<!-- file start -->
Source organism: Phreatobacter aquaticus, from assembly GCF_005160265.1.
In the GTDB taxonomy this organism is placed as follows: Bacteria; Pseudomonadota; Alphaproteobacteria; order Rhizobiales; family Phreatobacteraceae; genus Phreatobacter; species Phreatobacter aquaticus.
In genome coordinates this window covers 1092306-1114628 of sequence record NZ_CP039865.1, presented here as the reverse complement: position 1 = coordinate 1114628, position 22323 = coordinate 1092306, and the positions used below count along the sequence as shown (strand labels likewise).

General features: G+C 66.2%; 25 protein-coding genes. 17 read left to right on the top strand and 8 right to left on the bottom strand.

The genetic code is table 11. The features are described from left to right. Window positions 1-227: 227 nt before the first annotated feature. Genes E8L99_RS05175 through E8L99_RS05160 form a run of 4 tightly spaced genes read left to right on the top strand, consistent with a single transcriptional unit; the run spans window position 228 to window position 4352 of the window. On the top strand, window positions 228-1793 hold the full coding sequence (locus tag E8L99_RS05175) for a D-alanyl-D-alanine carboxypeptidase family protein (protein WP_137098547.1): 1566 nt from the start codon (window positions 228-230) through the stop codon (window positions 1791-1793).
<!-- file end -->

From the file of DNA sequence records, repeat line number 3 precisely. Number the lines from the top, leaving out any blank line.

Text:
In genome coordinates this window covers 1092306-1114628 of sequence record NZ_CP039865.1, presented here as the reverse complement: position 1 = coordinate 1114628, position 22323 = coordinate 1092306, and the positions used below count along the sequence as shown (strand labels likewise).